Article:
"Okay.  Would you like it in cash or on store credit?"  Costco customer service people are like the Buckingham palace guards of the retail world.  Nothing phases them.  They are trained to respond without emotion.

"Umm.  Cash would be great.  Thanks."

"No problem."

Hmmm.  So, remember when I mentioned great ideas and inventions that happened by accident?  That's what happened here.  I realized that I never really bought a tree from Costco, that they merely let me borrow it for two years.  I put a deposit down and when I return it, they gave the deposit back.

I'm going to try it again this year.  I'll borrow a tree from Costco, then return after the holidays, ideally prior to July.  No need to worry about getting it up on the high shelf or how strange the extra black bag might look.  I'll take it back to a very friendly Costco customer service person with no questions asked.

My wife thinks this is unethical.  I don't see the problem.  "They're going to catch you.  They'll see that you've returned a tree before."

"Really?" I argued.  "Do you think they remember me?  Do you think they look at my entire history of purchases and returns to see that I'm some kind of serial Christmas tree returner?  Are they going to risk losing me as a customer and the eight hundred gallons of hummus we buy every year by giving me a hard time?  No hassle return means no hassle return."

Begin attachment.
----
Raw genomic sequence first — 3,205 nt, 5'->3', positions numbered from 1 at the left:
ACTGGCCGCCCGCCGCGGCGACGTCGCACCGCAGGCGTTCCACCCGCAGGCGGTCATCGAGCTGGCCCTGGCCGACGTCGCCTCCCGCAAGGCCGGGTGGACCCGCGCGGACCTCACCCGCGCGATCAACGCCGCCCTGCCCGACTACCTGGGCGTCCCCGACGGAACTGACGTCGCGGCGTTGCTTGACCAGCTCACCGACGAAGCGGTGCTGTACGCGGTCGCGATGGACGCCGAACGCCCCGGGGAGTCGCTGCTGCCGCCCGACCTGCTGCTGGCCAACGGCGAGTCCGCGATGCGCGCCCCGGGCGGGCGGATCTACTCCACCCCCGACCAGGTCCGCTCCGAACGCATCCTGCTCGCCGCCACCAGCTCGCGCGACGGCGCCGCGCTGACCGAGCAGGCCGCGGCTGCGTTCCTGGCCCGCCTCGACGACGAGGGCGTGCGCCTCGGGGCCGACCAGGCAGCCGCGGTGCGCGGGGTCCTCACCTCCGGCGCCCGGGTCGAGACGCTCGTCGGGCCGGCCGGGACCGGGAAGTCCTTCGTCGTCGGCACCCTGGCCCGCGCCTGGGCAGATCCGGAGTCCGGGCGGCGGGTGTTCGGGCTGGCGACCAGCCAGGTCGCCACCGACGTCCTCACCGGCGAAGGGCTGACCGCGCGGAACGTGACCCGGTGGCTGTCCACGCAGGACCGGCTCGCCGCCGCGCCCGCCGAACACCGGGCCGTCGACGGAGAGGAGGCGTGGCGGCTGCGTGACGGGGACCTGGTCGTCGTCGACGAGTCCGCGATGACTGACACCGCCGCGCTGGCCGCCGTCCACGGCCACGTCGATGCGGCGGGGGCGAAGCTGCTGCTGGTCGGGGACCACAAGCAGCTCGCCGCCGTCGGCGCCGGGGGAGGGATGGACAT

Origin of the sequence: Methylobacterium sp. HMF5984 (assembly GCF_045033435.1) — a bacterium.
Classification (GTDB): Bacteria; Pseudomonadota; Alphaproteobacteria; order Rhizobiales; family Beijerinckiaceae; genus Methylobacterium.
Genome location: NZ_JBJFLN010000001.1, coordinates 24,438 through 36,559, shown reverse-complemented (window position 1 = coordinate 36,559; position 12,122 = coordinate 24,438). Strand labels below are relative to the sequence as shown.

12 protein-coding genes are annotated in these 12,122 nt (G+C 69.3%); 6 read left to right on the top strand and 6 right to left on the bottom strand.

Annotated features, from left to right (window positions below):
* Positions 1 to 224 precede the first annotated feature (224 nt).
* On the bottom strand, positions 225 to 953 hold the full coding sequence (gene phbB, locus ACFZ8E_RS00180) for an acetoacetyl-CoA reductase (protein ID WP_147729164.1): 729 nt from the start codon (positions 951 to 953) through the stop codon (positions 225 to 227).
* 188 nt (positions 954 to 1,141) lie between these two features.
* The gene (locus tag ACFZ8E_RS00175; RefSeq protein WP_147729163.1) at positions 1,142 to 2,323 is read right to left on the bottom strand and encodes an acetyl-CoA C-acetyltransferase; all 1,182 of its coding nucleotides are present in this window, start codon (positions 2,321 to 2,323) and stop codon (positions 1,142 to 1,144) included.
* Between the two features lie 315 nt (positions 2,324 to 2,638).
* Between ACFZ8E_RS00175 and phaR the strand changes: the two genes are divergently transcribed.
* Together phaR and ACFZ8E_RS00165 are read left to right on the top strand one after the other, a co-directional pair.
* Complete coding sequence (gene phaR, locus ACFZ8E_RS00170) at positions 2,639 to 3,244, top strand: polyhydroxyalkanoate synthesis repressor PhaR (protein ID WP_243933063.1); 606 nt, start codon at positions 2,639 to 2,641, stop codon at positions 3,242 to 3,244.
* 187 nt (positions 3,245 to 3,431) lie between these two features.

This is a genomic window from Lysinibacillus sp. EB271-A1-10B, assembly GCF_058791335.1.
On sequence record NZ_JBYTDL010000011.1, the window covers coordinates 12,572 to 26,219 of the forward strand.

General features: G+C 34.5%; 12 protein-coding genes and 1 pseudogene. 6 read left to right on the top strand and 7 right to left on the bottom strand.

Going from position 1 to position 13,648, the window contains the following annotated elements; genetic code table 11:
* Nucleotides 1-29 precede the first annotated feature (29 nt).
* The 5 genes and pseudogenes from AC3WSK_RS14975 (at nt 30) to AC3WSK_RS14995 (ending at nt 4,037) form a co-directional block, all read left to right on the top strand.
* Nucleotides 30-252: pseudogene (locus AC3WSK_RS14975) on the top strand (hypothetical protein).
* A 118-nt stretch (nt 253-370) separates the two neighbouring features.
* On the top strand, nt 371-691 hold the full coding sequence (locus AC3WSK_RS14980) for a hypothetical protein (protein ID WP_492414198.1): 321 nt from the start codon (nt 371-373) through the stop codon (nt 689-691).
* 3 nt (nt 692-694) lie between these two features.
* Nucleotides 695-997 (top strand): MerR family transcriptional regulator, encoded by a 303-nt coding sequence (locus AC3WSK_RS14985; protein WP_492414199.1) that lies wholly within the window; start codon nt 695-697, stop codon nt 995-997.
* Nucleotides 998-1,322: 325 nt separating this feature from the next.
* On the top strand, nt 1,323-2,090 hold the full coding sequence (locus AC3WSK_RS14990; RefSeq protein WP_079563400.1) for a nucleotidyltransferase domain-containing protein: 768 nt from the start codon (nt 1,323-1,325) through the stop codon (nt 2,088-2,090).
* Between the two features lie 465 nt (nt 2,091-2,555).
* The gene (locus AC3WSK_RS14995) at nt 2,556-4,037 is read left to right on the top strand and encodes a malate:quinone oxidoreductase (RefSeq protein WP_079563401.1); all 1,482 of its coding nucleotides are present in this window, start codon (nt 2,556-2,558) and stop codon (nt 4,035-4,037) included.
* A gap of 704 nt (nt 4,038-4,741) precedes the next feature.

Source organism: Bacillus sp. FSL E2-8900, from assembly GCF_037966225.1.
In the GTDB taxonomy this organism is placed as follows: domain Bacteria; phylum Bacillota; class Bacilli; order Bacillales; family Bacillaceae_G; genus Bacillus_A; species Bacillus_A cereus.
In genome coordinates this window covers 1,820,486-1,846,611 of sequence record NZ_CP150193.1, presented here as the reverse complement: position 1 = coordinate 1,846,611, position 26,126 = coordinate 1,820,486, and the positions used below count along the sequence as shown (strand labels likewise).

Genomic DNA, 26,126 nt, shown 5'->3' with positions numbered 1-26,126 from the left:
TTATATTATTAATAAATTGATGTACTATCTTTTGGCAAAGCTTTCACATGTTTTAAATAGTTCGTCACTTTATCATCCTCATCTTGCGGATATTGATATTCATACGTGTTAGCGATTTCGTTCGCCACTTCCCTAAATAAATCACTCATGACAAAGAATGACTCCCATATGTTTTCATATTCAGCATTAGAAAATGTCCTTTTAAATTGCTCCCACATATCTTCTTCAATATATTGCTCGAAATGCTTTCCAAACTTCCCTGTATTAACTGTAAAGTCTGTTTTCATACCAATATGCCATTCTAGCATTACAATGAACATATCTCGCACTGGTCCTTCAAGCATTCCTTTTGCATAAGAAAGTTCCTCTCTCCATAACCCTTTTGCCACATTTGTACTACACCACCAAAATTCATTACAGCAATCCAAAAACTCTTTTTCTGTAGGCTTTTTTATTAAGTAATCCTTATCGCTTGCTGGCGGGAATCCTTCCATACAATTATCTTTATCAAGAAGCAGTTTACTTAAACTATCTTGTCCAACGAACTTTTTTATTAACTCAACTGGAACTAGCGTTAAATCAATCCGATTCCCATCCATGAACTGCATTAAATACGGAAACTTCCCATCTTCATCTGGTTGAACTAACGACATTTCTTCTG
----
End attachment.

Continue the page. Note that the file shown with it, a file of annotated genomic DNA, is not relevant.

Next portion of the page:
"Yes, but..."

"Yes, but nothing.  I pay them for a tree that I then own.  When I decide I don't like it anymore, I just take it back.  It's as if it never happened.  It's a lot like having a marriage annulled."

"Don't give me any ideas."  She won't give up.  I appreciate her moral compass, but maybe just this one time she can look the other way.  "But, what if everything works?  You're just going to take it back anyway?"

"Right.  That's the beauty of this program."

"It's not a program."

"It is now."

"Oh really?"

"That's right.  For years I've been getting absolutely screwed by the Christmas tree industry.  I pay almost a hundred bucks a year to use a tree for two weeks.  It's an agonizing process that always ends with me being pissed off.  I just found a work-around.  Listen, it's the perfect deal.  We get to hunt for a new tree every year.  That's fun right?


"But, we don't have to walk around in the snow.  We don't have to drive all over creation.  It won't be cluttering up our garage.  Do you think Costco is going to go out of business because of my one little return every year?"

"Probably not, but that's not the point."

"Well, I'm doing it and that's that."  I really am quite the debater.